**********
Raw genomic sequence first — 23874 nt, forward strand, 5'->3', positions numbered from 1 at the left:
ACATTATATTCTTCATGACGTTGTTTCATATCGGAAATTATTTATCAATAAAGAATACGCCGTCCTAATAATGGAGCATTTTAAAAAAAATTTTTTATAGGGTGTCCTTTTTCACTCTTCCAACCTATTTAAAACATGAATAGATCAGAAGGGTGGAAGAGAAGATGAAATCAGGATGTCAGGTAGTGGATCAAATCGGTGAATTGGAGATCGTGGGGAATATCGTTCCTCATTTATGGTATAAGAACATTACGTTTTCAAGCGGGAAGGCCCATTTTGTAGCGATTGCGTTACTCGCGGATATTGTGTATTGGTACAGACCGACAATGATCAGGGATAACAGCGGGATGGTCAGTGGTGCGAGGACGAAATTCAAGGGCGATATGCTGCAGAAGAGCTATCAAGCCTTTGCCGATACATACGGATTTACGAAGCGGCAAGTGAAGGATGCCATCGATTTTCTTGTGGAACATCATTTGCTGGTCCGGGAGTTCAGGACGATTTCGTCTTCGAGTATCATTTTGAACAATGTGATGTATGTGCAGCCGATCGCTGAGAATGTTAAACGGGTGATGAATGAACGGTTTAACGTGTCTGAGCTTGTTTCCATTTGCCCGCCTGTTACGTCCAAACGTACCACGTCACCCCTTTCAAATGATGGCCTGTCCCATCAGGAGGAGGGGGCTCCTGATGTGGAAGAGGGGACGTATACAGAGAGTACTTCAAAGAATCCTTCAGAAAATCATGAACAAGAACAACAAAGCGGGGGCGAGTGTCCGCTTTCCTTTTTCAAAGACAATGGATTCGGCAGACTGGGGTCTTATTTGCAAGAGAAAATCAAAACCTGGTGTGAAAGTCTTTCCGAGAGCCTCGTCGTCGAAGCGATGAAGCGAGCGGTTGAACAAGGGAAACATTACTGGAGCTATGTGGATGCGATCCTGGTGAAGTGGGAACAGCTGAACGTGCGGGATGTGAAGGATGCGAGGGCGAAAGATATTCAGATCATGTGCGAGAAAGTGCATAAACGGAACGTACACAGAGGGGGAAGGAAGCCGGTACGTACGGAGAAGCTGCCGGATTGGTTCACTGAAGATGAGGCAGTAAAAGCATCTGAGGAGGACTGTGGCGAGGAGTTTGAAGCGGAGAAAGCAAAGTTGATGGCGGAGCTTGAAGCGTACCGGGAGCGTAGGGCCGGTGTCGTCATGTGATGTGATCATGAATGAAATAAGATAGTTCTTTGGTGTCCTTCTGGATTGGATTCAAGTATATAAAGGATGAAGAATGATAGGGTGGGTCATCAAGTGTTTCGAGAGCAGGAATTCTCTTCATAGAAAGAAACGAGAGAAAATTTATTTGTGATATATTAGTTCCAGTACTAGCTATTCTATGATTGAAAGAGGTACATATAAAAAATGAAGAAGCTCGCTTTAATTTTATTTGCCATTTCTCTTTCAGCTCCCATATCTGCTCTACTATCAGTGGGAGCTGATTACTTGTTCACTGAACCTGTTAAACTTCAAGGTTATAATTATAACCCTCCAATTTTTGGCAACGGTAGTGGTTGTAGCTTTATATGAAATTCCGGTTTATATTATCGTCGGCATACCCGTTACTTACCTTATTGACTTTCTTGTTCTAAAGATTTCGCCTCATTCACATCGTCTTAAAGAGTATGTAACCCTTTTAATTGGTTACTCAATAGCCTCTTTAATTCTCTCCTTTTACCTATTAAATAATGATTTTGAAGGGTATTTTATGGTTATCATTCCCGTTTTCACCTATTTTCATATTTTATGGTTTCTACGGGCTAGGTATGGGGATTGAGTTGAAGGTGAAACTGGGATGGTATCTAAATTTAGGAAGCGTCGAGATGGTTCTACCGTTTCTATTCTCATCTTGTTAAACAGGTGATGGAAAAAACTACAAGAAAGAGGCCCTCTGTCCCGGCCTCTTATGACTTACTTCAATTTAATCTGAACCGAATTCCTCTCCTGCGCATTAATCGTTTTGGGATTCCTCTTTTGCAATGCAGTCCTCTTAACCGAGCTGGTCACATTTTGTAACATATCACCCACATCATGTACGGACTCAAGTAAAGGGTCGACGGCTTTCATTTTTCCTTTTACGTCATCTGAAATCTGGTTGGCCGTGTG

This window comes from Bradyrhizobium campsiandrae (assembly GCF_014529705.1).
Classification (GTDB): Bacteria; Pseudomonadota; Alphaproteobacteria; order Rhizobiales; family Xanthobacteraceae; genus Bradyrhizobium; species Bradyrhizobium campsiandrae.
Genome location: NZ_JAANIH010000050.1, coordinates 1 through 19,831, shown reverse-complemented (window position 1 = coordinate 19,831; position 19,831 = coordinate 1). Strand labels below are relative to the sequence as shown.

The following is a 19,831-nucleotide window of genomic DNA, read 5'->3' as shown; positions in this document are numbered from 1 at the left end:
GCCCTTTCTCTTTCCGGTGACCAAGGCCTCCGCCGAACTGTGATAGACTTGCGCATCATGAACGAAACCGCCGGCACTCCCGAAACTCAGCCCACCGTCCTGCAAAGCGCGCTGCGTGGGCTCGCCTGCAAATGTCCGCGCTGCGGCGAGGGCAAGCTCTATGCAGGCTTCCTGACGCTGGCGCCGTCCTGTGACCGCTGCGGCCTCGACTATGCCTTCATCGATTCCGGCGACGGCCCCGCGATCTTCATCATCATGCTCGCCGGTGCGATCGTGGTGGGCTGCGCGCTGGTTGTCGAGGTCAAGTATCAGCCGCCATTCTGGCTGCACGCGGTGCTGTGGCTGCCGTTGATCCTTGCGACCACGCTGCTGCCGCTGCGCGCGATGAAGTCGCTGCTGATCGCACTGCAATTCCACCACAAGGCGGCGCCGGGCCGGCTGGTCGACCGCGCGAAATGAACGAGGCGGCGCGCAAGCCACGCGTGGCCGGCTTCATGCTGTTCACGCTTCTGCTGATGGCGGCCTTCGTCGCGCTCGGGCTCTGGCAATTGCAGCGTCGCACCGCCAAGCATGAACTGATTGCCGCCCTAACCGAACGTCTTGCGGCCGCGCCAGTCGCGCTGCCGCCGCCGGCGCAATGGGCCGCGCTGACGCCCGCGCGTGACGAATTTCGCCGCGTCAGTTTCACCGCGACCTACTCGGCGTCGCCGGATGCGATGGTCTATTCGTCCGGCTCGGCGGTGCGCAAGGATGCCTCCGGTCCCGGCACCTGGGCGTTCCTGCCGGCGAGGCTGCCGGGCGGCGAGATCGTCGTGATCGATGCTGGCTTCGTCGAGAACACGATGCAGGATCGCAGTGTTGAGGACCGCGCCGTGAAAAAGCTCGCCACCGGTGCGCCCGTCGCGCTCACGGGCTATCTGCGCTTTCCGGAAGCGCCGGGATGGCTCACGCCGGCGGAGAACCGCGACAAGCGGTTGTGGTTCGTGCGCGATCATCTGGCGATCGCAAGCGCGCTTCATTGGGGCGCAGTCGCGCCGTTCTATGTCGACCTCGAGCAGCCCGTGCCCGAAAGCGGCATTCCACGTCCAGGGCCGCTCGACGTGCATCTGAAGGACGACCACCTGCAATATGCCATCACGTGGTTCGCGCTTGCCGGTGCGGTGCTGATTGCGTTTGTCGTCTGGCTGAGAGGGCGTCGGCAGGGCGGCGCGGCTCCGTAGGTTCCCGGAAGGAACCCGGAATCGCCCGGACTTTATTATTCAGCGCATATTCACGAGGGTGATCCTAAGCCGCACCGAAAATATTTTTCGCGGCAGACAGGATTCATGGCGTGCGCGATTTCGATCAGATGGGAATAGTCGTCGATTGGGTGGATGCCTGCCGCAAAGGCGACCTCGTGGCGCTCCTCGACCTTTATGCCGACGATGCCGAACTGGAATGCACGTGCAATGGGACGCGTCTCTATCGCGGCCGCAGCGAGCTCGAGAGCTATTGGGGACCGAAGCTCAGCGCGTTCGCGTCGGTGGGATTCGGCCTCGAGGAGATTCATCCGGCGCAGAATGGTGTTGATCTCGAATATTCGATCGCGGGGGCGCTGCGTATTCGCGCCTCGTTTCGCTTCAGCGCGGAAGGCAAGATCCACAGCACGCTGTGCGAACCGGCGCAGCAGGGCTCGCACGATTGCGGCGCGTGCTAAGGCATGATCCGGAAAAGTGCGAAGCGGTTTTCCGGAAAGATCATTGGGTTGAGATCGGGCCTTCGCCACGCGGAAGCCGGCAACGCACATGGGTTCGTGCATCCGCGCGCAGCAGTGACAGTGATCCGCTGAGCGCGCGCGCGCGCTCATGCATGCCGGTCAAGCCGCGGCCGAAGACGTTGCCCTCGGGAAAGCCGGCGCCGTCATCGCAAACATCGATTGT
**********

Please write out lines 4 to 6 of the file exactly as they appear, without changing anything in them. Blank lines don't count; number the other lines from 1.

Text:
Classification (GTDB): Bacteria; Pseudomonadota; Alphaproteobacteria; order Rhizobiales; family Xanthobacteraceae; genus Bradyrhizobium; species Bradyrhizobium campsiandrae.
Genome location: NZ_JAANIH010000050.1, coordinates 1 through 19,831, shown reverse-complemented (window position 1 = coordinate 19,831; position 19,831 = coordinate 1). Strand labels below are relative to the sequence as shown.

The following is a 19,831-nucleotide window of genomic DNA, read 5'->3' as shown; positions in this document are numbered from 1 at the left end: